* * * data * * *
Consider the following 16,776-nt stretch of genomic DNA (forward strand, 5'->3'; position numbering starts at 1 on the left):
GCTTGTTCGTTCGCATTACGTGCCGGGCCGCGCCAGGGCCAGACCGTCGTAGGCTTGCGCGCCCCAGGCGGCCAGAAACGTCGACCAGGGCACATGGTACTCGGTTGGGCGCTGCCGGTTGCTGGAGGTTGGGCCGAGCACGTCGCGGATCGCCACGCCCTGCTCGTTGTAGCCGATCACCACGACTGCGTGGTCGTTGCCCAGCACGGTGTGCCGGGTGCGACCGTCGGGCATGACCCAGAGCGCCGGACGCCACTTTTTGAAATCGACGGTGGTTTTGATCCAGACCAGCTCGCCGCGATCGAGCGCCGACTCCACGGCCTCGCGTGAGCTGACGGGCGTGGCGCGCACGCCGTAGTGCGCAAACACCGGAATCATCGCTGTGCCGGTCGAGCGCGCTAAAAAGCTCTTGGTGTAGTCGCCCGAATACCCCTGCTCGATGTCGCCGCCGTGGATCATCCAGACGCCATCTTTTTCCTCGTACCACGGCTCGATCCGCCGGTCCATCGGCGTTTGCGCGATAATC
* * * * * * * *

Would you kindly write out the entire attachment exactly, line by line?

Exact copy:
Consider the following 16,776-nt stretch of genomic DNA (forward strand, 5'->3'; position numbering starts at 1 on the left):
GCTTGTTCGTTCGCATTACGTGCCGGGCCGCGCCAGGGCCAGACCGTCGTAGGCTTGCGCGCCCCAGGCGGCCAGAAACGTCGACCAGGGCACATGGTACTCGGTTGGGCGCTGCCGGTTGCTGGAGGTTGGGCCGAGCACGTCGCGGATCGCCACGCCCTGCTCGTTGTAGCCGATCACCACGACTGCGTGGTCGTTGCCCAGCACGGTGTGCCGGGTGCGACCGTCGGGCATGACCCAGAGCGCCGGACGCCACTTTTTGAAATCGACGGTGGTTTTGATCCAGACCAGCTCGCCGCGATCGAGCGCCGACTCCACGGCCTCGCGTGAGCTGACGGGCGTGGCGCGCACGCCGTAGTGCGCAAACACCGGAATCATCGCTGTGCCGGTCGAGCGCGCTAAAAAGCTCTTGGTGTAGTCGCCCGAATACCCCTGCTCGATGTCGCCGCCGTGGATCATCCAGACGCCATCTTTTTCCTCGTACCACGGCTCGATCCGCCGGTCCATCGGCGTTTGCGCGATAATC